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Drosophila PSI controls circadian period and the phase of circadian behavior under temperature cycle via tim splicing

  1. Lauren Foley
  2. Jinli Ling
  3. Radhika Joshi
  4. Naveh Evantal
  5. Sebastian Kadener
  6. Patrick Emery  Is a corresponding author
  1. University of Massachusetts Medical School, United States
  2. The Hebrew University of Jerusalem, Israel
  3. Brandeis University, United States
Research Article
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Cite this article as: eLife 2019;8:e50063 doi: 10.7554/eLife.50063

Abstract

The Drosophila circadian pacemaker consists of transcriptional feedback loops subjected to post-transcriptional and post-translational regulation. While post-translational regulatory mechanisms have been studied in detail, much less is known about circadian post-transcriptional control. Thus, we targeted 364 RNA binding and RNA associated proteins with RNA interference. Among the 43 hits we identified was the alternative splicing regulator P-element somatic inhibitor (PSI). PSI regulates the thermosensitive alternative splicing of timeless (tim), promoting splicing events favored at warm temperature over those increased at cold temperature. Psi downregulation shortens the period of circadian rhythms and advances the phase of circadian behavior under temperature cycle. Interestingly, both phenotypes were suppressed in flies that could produce TIM proteins only from a transgene that cannot form the thermosensitive splicing isoforms. Therefore, we conclude that PSI regulates the period of Drosophila circadian rhythms and circadian behavior phase during temperature cycling through its modulation of the tim splicing pattern.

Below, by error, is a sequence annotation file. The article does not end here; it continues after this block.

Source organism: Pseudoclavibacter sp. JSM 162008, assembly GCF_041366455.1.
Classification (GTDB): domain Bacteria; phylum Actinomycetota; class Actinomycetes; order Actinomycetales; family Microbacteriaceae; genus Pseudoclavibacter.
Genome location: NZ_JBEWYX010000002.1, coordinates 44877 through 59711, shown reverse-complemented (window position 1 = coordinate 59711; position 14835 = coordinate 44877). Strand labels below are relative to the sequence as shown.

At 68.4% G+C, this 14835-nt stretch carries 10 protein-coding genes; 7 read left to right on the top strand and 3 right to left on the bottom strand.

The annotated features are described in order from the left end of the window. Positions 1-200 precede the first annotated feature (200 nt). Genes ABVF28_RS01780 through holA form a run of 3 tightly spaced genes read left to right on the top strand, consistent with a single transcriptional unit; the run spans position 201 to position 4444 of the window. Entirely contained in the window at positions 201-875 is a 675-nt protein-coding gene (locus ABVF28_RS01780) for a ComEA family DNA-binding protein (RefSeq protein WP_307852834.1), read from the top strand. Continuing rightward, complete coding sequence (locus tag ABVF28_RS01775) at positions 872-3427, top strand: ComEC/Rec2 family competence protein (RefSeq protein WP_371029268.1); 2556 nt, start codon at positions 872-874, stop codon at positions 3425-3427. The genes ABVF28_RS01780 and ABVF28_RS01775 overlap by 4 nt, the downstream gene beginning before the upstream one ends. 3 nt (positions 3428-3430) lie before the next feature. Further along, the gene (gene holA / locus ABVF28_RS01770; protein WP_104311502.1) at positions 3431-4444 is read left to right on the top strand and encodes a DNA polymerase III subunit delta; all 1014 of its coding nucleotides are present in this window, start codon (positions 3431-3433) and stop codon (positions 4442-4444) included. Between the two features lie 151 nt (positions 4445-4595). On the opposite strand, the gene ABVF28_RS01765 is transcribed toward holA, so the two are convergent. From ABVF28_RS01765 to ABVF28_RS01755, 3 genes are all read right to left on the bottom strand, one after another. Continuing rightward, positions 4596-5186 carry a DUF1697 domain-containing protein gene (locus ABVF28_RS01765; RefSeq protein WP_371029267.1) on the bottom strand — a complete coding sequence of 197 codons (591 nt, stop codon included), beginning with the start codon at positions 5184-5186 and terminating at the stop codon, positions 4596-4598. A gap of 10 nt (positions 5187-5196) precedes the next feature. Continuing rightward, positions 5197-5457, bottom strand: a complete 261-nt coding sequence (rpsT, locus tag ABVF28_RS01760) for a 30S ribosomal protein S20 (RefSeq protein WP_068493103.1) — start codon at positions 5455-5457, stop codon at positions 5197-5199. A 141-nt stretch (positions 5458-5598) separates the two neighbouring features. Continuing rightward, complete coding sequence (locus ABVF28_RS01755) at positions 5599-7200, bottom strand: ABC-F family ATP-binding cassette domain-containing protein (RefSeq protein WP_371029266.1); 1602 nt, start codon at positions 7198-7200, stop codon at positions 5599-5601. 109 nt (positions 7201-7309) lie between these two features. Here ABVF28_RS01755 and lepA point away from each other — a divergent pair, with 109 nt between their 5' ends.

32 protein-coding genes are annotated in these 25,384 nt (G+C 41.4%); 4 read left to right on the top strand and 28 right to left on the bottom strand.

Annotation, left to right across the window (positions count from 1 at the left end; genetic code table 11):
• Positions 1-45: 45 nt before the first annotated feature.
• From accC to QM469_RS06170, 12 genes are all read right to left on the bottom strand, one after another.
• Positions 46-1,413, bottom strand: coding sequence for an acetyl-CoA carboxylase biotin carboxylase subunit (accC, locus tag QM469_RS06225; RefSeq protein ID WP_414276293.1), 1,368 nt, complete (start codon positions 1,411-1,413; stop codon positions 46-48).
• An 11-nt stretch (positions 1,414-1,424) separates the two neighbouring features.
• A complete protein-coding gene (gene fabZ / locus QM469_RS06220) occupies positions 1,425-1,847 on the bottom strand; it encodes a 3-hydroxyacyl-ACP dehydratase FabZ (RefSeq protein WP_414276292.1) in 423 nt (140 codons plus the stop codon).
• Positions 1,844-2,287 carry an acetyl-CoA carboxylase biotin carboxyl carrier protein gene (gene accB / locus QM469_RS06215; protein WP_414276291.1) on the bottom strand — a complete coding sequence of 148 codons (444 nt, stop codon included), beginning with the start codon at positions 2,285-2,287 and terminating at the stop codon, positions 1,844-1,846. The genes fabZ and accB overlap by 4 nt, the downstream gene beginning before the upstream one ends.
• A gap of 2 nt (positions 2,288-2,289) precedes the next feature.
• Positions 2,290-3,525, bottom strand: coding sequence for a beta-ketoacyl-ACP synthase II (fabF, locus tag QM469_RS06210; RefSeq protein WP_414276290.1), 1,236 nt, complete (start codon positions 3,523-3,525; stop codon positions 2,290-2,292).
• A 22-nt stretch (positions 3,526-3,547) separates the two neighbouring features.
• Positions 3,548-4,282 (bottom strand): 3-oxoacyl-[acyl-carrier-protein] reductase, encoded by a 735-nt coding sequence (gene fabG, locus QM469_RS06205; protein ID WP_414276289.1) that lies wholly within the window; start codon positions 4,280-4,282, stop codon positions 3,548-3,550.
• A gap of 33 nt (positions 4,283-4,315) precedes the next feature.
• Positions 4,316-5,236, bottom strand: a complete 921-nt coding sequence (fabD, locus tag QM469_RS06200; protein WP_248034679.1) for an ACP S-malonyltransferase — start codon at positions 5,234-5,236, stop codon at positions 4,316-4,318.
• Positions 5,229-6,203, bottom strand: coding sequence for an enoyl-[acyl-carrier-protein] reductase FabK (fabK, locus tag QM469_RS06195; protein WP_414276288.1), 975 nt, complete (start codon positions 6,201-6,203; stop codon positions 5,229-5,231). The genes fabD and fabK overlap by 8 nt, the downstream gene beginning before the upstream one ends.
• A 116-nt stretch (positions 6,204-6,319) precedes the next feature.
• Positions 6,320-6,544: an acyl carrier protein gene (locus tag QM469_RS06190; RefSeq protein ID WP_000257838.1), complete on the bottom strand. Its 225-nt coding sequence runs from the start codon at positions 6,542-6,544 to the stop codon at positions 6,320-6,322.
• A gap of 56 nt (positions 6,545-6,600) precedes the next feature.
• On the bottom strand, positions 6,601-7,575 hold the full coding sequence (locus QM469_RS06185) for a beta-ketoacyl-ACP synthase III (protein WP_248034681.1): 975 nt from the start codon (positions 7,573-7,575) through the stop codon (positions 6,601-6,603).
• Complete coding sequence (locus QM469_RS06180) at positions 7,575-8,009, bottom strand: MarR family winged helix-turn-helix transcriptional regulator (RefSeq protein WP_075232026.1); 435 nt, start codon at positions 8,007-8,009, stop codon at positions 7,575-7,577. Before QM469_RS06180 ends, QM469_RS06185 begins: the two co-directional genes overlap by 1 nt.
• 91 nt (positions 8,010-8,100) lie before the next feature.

Article and author information

Author details

  1. Lauren Foley

    Department of Neurobiology, University of Massachusetts Medical School, Worcester, United States
    Competing interests
    The authors declare that no competing interests exist.
  2. Jinli Ling

    Department of Neurobiology, University of Massachusetts Medical School, Worcester, United States
    Competing interests
    The authors declare that no competing interests exist.
  3. Radhika Joshi

    Department of Neurobiology, University of Massachusetts Medical School, Worcester, United States
    Competing interests
    The authors declare that no competing interests exist.
  4. Naveh Evantal

    Silberman Institute of Life Sciences, The Hebrew University of Jerusalem, Jerusalem, Israel
    Competing interests
    The authors declare that no competing interests exist.
  5. Sebastian Kadener

    Biology Department, Brandeis University, Waltham, United States
    Competing interests
    The authors declare that no competing interests exist.
    ORCID icon "This ORCID iD identifies the author of this article:" 0000-0003-0080-5987
  6. Patrick Emery

    Department of Neurobiology, University of Massachusetts Medical School, Worcester, United States
    For correspondence
    Patrick.Emery@umassmed.edu
    Competing interests
    The authors declare that no competing interests exist.
    ORCID icon "This ORCID iD identifies the author of this article:" 0000-0001-5176-6565

Funding

National Institute of General Medical Sciences (1R35GM118087)

  • Patrick Emery

National Institute of General Medical Sciences (1R01GM125859)

  • Sebastian Kadener

The funders had no role in study design, data collection and interpretation, or the decision to submit the work for publication.

Reviewing Editor

  1. Mani Ramaswami, Trinity College Dublin, Ireland

Publication history

  1. Received: July 10, 2019
  2. Accepted: November 7, 2019
  3. Accepted Manuscript published: November 8, 2019 (version 1)

Copyright

© 2019, Foley et al.

This article is distributed under the terms of the Creative Commons Attribution License permitting unrestricted use and redistribution provided that the original author and source are credited.

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